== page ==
Wigwams were the main shelter in Michigan of the Native American families up to six when the early Europeans made first contact with them. Building wigwams required animal skins and a variety of timber such as birch, pine, red maple, aspen, oak, cedar, chesnut, poplar and ash. Construction timing was critical. The bark had to be stripped and used in a two-day period for flexibility, otherwise it dried out and broke when bent for the shape of the wigwam.
When the park reconstructed their two reproductions it was learned that there was much more labor and technology involved that had not been originally anticipated. The wigwams built by the park did not have the center smoke hole as the Native Americans would have constructed. They would have had an internal fire for warmth and cooking, and the smoke needed a path to escape the inside of their dwelling. The park used jute and metal rebar to build their two wigwams for durability since they are display model reproductions and not residences. The two wigwams that the park built were about 12 by 15 feet (3.7 by 4.6 m) at the base.
Fur Trader Cabin: 1760
Early European explorers looking for gold and a shortcut to the Orient realized that the fur-bearing animals that Native Americans trapped had value. Europeans desired beaver felt hats which led them to trade European trade goods for these pelts. One of the most desired trade item was the Hudson's Bay point blanket wool blankets. They were one of the main European items sought by native peoples in exchange for beaver pelts, buffalo robes, pemmican and moccasins. Attendees are asked to participate in trading to learn how the Europeans negotiated with the Native Americans in the eighteenth century.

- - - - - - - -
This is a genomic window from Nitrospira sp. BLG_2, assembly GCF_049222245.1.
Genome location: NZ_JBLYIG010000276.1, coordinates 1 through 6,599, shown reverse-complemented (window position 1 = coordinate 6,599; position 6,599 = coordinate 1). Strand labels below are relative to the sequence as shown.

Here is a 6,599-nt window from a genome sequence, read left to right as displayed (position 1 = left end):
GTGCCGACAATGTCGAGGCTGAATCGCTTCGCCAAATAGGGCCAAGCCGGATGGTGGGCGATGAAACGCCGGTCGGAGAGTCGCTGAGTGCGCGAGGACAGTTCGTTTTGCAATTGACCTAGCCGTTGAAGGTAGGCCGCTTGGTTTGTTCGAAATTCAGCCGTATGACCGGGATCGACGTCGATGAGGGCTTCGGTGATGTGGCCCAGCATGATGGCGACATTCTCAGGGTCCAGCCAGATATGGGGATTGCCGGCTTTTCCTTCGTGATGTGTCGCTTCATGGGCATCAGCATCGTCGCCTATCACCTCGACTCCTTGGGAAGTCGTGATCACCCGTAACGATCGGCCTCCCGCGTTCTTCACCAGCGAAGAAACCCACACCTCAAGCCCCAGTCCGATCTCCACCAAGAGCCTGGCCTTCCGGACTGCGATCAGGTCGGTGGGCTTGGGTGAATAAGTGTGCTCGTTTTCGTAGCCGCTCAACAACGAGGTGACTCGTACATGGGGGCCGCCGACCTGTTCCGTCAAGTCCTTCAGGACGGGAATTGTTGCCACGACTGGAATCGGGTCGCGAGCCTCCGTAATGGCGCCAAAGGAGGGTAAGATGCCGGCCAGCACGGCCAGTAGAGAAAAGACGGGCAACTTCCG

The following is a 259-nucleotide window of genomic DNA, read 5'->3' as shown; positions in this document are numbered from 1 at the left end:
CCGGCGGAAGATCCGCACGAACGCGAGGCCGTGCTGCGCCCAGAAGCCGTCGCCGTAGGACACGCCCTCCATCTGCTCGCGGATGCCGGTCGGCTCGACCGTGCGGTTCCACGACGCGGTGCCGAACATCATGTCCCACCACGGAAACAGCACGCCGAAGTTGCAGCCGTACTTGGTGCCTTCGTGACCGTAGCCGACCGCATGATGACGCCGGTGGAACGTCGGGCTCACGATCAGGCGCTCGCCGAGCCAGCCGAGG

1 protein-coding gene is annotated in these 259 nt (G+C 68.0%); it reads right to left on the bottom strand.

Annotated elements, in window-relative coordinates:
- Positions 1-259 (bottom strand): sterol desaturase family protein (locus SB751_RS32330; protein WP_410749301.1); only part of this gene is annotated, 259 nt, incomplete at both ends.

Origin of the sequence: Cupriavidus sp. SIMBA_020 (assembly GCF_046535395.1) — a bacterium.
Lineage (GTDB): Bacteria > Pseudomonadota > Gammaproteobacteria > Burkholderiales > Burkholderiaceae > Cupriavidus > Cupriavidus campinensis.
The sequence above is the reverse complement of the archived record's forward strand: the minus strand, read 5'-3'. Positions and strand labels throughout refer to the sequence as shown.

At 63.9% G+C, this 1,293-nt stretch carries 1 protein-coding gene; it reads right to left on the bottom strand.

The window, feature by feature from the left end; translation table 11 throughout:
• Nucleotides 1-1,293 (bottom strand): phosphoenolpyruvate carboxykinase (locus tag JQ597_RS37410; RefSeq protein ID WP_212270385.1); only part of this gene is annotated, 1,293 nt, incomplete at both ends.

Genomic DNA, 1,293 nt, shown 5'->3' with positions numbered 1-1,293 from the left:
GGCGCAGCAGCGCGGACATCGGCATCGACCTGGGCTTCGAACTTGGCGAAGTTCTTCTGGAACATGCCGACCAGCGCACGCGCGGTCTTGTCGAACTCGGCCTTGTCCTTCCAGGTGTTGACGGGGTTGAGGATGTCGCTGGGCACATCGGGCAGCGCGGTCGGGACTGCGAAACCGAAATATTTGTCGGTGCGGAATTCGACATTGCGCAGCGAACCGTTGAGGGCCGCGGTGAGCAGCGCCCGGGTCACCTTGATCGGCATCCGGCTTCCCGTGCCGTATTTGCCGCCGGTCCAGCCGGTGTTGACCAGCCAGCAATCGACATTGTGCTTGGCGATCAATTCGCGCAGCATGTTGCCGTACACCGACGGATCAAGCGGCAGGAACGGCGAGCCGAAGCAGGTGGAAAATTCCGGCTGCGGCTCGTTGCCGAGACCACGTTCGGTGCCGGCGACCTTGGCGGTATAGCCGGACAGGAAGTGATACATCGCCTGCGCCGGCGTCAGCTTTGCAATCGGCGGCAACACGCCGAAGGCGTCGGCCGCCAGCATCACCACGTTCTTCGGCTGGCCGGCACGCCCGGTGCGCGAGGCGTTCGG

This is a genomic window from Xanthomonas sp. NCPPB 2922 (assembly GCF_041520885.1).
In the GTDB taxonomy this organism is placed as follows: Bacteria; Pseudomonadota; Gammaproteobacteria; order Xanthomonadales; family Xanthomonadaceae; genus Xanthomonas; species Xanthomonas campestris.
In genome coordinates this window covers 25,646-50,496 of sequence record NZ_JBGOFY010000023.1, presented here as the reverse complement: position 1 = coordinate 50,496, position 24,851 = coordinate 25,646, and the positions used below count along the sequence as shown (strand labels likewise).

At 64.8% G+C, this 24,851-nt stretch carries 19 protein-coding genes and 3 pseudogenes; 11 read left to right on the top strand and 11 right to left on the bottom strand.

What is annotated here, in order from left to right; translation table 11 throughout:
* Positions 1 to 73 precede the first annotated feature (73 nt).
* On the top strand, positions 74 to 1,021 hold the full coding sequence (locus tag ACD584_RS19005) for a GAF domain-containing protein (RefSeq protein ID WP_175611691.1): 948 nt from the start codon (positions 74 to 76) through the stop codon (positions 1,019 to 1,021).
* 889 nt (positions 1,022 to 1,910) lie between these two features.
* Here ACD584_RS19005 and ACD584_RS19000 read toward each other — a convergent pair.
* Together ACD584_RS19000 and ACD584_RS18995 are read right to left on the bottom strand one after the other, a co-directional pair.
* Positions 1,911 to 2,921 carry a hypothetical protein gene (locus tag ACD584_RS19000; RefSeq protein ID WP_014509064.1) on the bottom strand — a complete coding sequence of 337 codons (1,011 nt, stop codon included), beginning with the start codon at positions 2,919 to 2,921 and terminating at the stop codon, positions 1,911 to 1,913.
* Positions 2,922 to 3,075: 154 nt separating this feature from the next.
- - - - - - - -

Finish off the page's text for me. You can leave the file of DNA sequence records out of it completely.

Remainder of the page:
The French Fur Trader Cabin depicting the later seventeen hundreds of the New World is a common French style that used poles set into the ground. The end walls were logs set on top of one another and locked in place by outer poles. This was called poteau en terre construction. The cabin built by the park was based on an archaeological excavation done on a similar period site in Wisconsin of a North West Trading Company building.
The park's reproduction had 2-by-6-inch (5.1 by 15.2 cm) tongue and groove boards to support the large snow falls of Michigan. The roof was covered with modern 20th century roofing waterproofing material. It was then covered with hand-split maple shingles to give it an authentic historical look. The cabin then had a stockade wall around it to show what it might look like in that time period which most attendees don't expect.
Settler’s Cabin: 1830
Michigan had around 32,000 people in 1830. These early settlers often built log cabins on account of the abundant Michigan forests. This Settlers Cabin is typical of a simple 1- or 1 1⁄2-story structure that was built in the mid-19th century. They were usually constructed with round rather than hewn, or hand-worked, logs, and were constructed quickly for frontier shelter.
The reproduction of the 1830 Settlers Cabin was the fifth stop on the half-mile trail loop. Interpreters showed what life was like in this time period. One example is the spinning of wool that is sometimes demonstrated by an interpreter on the front porch of the cabin. Other work involved was churning butter, making candles, and grinding coffee grounds.